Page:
What I’ve noticed among our esteemed blogging colleagues is that there are many ways to grow a successful niche site.
If we want to simplify it, we can distil the methods down to brute strength vs finesse publishing. It’s a spectrum; not either/or.
Brute strength publishing involves volume publishing. Crank out content as fast and as much as humanly possible. Some of it will rank and earn. Some will never attract a set of eyeballs. It’s a pure numbers game.
A pure brute publisher is your AI trigger happy publisher. They wind up the AI software and let ‘er rip publishing millions of words every month.
Finesse publishing is a “less is more” approach. Keywords are carefully chosen. Content carefully crafted. The goal is that every published article performs well.
A brute strength publisher might average 300 visitors/mo. per published article.
A finesse publisher might average 1,200 visitors/mo. per published article.
That means brutes must publish 4x more content to get the same traffic.
Same desired outcome (traffic), different method of getting there.
Both methods can be good and bad.
Brute can be bad if you get carried away with volume letting quality suffer.
Finesse can be bad if you get carried away spending 4 weeks on a single article that has potential to get 1,000 visitors per month max.
It’s how you go about it that matters. It’s also which method plays to your strengths and personality.
I fall on the brute strength side of the spectrum. Not all the way. I publish some finessed content as well. My volume isn’t close to what many other pubs push out.
I’m 2/3 brute and 1/3 finesse. Maybe a bit more finesse if taking the AI publisher crowd into consideration.
There is no right approach. There’s no right mix of approaches.
What you need to know is that both can work. It’s a matter of degree. I think now, pure AI content will struggle. However, volume publishing with some quality control in place can work.
Striving for perfection with every article is a hindrance in the long run. We can tinker with content for weeks and still not be happy. At some point you just gotta click publish and move on.
Publishing all lousy content, even if a ton of it, will also be a problem in the long run.
You need to find that right balance.
If what you’re doing is working, stick with it. If it’s not working, move up or down the spectrum.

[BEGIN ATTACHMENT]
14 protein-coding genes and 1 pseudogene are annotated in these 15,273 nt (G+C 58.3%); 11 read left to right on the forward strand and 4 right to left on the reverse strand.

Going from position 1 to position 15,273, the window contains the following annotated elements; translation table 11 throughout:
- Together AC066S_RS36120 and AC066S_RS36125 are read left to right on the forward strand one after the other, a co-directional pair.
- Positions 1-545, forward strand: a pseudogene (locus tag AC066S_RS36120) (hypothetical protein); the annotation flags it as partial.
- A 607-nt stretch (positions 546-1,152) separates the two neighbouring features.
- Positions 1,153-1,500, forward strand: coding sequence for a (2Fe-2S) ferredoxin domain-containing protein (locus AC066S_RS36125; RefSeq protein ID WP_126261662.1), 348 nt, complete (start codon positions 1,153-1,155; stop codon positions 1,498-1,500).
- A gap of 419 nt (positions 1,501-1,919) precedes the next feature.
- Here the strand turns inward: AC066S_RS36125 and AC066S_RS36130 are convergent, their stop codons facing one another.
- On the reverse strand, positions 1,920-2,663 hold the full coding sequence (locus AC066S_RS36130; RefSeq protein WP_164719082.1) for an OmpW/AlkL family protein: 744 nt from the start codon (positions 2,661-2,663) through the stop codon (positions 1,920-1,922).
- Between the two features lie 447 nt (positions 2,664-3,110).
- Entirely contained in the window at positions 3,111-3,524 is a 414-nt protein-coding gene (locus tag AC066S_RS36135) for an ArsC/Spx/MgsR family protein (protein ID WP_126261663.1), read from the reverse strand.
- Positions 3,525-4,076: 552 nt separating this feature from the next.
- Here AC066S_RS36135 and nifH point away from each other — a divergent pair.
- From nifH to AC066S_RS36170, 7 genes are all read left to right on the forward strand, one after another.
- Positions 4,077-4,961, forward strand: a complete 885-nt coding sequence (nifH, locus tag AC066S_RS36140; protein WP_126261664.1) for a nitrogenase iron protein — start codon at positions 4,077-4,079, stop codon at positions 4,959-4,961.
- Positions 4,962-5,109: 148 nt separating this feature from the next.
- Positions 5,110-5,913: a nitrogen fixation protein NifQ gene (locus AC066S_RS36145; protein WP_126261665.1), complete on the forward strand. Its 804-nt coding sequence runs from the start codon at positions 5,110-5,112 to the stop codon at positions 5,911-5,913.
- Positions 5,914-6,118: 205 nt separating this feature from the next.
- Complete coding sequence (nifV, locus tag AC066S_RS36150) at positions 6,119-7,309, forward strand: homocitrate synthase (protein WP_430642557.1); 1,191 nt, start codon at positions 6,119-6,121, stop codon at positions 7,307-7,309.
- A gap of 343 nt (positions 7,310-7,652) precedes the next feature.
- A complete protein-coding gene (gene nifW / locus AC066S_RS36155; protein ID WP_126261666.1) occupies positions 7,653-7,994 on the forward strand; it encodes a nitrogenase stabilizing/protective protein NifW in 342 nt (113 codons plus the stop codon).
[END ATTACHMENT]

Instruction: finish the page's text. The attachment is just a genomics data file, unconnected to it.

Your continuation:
This next point is important. Your niche matters with respect to where you should fall on the brute vs finesse spectrum.
The more competitive the niche, the more finesse is needed. I should rephrase that. The fewer low or no competition keywords a niche has, the more finesse is needed.
Niches with hundreds of thousands of no competition keywords can dial up the content volume.
Niches with merely hundreds or thousands of viable keywords need highly finessed content.
If you want to break into the personal finance niche, you need to craft and publish some epic content.
If you want to rank for some disc golf terms, brute will work.
As an aside, I recently talked to a guy who was telling me all about disc golf and how it became popular during Covid. Of course, my mind immediately thought about how it could be a good niche site.
Sure enough, it’s trending up pretty good in recent years:
Who knows how long that trend will remain. That ship may have sailed.
Brute now, finesse later
You can always get your merely okay content published now just to see how it does. If it goes nowhere, return to it and finesse it.
10/1 Brute to finesse
Another strategy is publish some epic cornerstone articles, each with a handful of brute linking to it. Again, this is commonly done by publishers.
So many options to make this business work.
It’s certainly not a cookie cutter business.
Find what balance works for you then do more of that.
Jon Dykstra is a six figure niche site creator with 10+ years of experience. His willingness to openly share his wins and losses in the email newsletter he publishes has made him a go-to source of guidance and motivation for many. His popular “Niche site profits” course has helped thousands follow his footsteps in creating simple niche sites that earn big.